By Bruce Stambaugh
Spring! It’s a word that rolls off our tongues with joy and passion. I give thanks for this vibrant, vernal season, especially after the long, cold winter too many of us had to endure.
This past winter surely tested our patience. But patient we must be. As much as we welcome springtime into our lives, she, too, can be fickle and bring mixed messages. Much like fall, springtime weather can embody all four seasons. Still, let’s give thanks for springtime.
I realize that in our North American society, Thanksgiving is reserved for the fall. Canadians annually celebrate their Thanksgiving on the second Monday of October. U.S. citizens wait until the fourth Thursday in November.
The Thanksgiving holidays acknowledge all that we have. The reflective focus is on the harvest, glad to have reaped the benefits of all the hard labor used to produce the yield. But we also need to be thankful for the spring. There are no apples without the blossoms and the pollinators.
I’m grateful for springtime even though some years, like this year, she takes her good old time making her presence known. Still, I say, let’s all express our thanks for spring’s debut.
Spring’s arrival creates a variety of reasons to rejoice often based on where you live and what activities ensue. Much action has an agricultural bent. Suburbanites will gas up their lawn mowers for the first of many rounds around the yard. City dwellers will pot tomatoes, peppers, and petunias to baby on their balconies.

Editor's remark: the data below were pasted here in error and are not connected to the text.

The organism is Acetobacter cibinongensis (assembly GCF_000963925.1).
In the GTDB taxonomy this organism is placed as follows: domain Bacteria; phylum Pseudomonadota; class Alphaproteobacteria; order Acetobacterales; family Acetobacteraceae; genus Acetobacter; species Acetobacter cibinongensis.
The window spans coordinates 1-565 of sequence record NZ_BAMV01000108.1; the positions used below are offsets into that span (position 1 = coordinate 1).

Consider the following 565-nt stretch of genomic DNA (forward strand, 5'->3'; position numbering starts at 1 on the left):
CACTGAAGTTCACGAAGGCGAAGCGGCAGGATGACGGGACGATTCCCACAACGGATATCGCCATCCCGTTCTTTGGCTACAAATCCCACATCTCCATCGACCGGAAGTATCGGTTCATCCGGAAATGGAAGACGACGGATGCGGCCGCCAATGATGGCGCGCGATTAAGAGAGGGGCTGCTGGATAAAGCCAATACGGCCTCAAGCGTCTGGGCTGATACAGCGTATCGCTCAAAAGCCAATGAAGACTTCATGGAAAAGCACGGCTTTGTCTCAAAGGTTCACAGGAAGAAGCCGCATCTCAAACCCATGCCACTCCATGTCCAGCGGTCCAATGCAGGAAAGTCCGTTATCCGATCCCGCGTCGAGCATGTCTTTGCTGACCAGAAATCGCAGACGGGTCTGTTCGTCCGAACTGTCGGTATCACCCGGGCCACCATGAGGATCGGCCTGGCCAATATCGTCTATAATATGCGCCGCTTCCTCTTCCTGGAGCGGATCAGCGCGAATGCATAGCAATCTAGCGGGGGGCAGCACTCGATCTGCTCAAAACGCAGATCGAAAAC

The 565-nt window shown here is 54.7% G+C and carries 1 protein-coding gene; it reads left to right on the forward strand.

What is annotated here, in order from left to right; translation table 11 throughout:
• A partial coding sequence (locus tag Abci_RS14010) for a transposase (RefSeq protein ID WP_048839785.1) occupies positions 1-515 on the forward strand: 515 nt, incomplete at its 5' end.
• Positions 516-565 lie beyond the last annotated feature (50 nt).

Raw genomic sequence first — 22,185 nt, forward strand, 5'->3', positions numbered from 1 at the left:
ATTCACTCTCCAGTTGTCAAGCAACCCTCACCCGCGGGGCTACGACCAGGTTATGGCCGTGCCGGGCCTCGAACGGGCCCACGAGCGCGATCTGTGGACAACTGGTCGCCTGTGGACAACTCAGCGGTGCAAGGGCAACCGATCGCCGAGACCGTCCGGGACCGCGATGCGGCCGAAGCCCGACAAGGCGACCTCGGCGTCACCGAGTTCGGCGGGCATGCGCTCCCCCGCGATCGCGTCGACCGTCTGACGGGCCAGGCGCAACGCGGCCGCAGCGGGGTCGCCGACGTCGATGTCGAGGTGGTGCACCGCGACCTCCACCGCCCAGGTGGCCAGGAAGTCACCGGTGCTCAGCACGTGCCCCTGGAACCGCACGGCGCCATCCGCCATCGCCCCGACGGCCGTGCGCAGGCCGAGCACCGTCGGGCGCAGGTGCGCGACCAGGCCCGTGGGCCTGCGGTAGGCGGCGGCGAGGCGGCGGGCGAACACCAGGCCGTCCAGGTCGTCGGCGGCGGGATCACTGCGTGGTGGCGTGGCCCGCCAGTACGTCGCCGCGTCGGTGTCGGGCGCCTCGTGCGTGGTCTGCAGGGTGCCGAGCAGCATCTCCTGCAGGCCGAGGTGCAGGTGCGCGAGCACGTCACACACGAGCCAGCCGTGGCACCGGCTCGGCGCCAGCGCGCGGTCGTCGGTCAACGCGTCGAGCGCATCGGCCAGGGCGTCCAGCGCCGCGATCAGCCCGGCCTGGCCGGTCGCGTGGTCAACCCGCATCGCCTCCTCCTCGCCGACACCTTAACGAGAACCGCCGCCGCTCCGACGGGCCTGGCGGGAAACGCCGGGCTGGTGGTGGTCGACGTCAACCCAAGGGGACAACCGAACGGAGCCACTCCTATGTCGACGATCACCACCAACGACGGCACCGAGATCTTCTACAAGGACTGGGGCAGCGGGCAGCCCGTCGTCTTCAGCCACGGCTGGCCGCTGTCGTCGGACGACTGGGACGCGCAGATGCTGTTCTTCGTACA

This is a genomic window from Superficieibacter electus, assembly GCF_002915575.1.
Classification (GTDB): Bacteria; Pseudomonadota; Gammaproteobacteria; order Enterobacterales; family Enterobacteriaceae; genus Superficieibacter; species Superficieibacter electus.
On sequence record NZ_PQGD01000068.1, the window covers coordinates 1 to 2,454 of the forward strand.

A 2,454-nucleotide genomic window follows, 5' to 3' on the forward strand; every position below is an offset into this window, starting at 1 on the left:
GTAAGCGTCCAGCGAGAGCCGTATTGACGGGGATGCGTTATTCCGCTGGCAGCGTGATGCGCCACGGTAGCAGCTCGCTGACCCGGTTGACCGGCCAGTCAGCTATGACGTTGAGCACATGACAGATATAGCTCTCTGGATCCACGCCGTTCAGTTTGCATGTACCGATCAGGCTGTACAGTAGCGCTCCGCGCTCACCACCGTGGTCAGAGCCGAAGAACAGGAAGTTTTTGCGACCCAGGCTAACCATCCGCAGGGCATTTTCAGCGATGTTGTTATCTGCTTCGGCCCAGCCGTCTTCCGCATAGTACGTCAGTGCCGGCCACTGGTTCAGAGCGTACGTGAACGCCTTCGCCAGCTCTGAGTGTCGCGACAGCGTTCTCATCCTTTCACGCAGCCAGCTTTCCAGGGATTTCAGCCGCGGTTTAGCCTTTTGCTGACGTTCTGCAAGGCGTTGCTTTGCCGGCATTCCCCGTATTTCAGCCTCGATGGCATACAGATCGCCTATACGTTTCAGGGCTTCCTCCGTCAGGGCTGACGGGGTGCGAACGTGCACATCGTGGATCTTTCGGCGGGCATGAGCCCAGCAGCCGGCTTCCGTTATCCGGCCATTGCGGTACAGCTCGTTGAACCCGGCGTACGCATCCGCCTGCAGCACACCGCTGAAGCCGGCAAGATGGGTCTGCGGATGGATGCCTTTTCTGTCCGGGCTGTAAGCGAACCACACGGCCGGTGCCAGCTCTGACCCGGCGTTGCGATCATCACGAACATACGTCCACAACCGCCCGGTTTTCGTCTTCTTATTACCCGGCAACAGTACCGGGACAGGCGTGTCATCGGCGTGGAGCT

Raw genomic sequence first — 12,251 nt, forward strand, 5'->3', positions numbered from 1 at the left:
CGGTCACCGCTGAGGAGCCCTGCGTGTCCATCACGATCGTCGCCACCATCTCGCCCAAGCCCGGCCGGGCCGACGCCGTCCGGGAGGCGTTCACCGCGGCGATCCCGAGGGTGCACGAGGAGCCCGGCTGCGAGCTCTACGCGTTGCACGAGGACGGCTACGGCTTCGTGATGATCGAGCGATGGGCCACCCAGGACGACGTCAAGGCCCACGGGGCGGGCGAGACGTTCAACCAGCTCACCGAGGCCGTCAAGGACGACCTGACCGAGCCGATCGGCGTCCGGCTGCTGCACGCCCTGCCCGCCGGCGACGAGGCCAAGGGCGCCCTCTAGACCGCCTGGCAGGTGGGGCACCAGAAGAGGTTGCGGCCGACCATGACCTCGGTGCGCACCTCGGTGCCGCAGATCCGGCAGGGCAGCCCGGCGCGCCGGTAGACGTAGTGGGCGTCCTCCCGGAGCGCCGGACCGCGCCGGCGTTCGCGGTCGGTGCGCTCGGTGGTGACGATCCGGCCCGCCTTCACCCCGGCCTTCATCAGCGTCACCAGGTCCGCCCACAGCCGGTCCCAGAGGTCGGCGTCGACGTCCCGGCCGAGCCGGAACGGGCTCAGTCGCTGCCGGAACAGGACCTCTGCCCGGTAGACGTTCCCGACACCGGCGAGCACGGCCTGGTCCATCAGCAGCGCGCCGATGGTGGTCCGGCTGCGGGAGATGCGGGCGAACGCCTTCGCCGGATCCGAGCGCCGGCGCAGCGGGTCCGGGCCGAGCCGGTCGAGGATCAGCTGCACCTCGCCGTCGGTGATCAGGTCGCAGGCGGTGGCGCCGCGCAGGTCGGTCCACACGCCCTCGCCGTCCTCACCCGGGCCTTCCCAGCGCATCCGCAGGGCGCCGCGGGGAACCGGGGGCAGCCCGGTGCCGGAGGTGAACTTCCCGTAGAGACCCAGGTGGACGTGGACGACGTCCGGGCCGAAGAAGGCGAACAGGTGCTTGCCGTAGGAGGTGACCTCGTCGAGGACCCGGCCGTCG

More ambitious gardeners with sufficient plots of land will plant their seeds and seedlings, always keeping a wary eye on any frosty forecast. Flowerbeds will be mulched, windows washed, and if time allows, neighborly visits will resume right where they left off last fall.
Songbirds fill the twilight with concertos. Dormant lawns, long browned from winter’s sting, green up from an overnight shower. Azaleas, daffodils, dogwoods, redbuds, and forsythia brighten the awakening landscape. Shouts of children riding bicycles or skateboards echo through neighborhoods regardless of setting.
For all of this, I am thankful. Why not? It is the season of renewal, and after the winter that wouldn’t end we all need a breath of fresh air, we all need to inhale those sweet fragrances, we all need to enjoy each moment as the bees, birds, and butterflies reappear.
No matter how long spring takes to settle in to fit our particular comfort level, we should be most thankful that the season of hope and renewal is upon us. In keeping with that regeneration, it’s good to express our thanks to others each and every opportunity we can. Share your joy with others the way a mother robin cares for its young. Spouse, plumber, daughter, son, grandkids, stranger, receptionist, parents, waitress, checkout person, or whomever you meet will do.
Life is in a constant state of change. Spring is that reminder to us to embrace not just the new season, but life itself. The message of the purple crocuses is to put away your fears. Spring is here. Life is good.
Without the season of renewal, there can be no harvest. At this sacred time of year, let our thankfulness replicate our gratitude for life itself, the life we have lived, are living, and the experiences yet to come.
I’m thankful for spring’s freshness, its vibrancy, virility, brightness, and renewed blessings. Life’s eternal cycle of renewal has returned once again. Let’s rejoice and be glad in it!
© Bruce Stambaugh 2018